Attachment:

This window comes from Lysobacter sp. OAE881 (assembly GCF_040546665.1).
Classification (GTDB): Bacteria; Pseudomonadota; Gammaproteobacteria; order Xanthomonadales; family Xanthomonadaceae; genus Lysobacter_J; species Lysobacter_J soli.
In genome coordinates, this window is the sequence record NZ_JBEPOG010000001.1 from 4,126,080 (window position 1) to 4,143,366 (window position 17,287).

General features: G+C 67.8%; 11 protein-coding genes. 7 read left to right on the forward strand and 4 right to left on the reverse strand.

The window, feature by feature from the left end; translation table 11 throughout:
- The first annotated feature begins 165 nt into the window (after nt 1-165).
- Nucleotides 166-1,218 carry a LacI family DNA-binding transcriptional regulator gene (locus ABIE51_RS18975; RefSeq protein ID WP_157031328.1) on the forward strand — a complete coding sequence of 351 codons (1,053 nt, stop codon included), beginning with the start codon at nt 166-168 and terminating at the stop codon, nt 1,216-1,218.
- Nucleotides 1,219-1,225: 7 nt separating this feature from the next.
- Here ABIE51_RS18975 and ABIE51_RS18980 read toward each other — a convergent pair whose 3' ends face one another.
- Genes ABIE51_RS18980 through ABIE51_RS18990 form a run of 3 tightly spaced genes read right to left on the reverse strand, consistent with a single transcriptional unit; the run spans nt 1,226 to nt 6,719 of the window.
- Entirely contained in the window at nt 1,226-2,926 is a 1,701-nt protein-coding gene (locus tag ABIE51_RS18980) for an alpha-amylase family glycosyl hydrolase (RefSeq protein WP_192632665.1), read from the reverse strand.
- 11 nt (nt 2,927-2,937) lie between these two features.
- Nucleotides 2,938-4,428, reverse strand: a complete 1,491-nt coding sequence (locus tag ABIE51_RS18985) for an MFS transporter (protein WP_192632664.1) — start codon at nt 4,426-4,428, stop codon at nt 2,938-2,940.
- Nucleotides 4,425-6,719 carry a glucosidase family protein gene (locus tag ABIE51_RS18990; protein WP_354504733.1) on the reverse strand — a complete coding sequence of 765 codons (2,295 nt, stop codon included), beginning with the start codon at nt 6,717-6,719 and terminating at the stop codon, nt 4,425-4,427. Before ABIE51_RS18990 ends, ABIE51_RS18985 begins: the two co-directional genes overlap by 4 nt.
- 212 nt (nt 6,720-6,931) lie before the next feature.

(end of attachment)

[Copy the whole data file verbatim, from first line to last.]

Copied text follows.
This window comes from Lysobacter sp. OAE881 (assembly GCF_040546665.1).
Classification (GTDB): Bacteria; Pseudomonadota; Gammaproteobacteria; order Xanthomonadales; family Xanthomonadaceae; genus Lysobacter_J; species Lysobacter_J soli.
In genome coordinates, this window is the sequence record NZ_JBEPOG010000001.1 from 4,126,080 (window position 1) to 4,143,366 (window position 17,287).

General features: G+C 67.8%; 11 protein-coding genes. 7 read left to right on the forward strand and 4 right to left on the reverse strand.

The window, feature by feature from the left end; translation table 11 throughout:
- The first annotated feature begins 165 nt into the window (after nt 1-165).
- Nucleotides 166-1,218 carry a LacI family DNA-binding transcriptional regulator gene (locus ABIE51_RS18975; RefSeq protein ID WP_157031328.1) on the forward strand — a complete coding sequence of 351 codons (1,053 nt, stop codon included), beginning with the start codon at nt 166-168 and terminating at the stop codon, nt 1,216-1,218.
- Nucleotides 1,219-1,225: 7 nt separating this feature from the next.
- Here ABIE51_RS18975 and ABIE51_RS18980 read toward each other — a convergent pair whose 3' ends face one another.
- Genes ABIE51_RS18980 through ABIE51_RS18990 form a run of 3 tightly spaced genes read right to left on the reverse strand, consistent with a single transcriptional unit; the run spans nt 1,226 to nt 6,719 of the window.
- Entirely contained in the window at nt 1,226-2,926 is a 1,701-nt protein-coding gene (locus tag ABIE51_RS18980) for an alpha-amylase family glycosyl hydrolase (RefSeq protein WP_192632665.1), read from the reverse strand.
- 11 nt (nt 2,927-2,937) lie between these two features.
- Nucleotides 2,938-4,428, reverse strand: a complete 1,491-nt coding sequence (locus tag ABIE51_RS18985) for an MFS transporter (protein WP_192632664.1) — start codon at nt 4,426-4,428, stop codon at nt 2,938-2,940.
- Nucleotides 4,425-6,719 carry a glucosidase family protein gene (locus tag ABIE51_RS18990; protein WP_354504733.1) on the reverse strand — a complete coding sequence of 765 codons (2,295 nt, stop codon included), beginning with the start codon at nt 6,717-6,719 and terminating at the stop codon, nt 4,425-4,427. Before ABIE51_RS18990 ends, ABIE51_RS18985 begins: the two co-directional genes overlap by 4 nt.
- 212 nt (nt 6,720-6,931) lie before the next feature.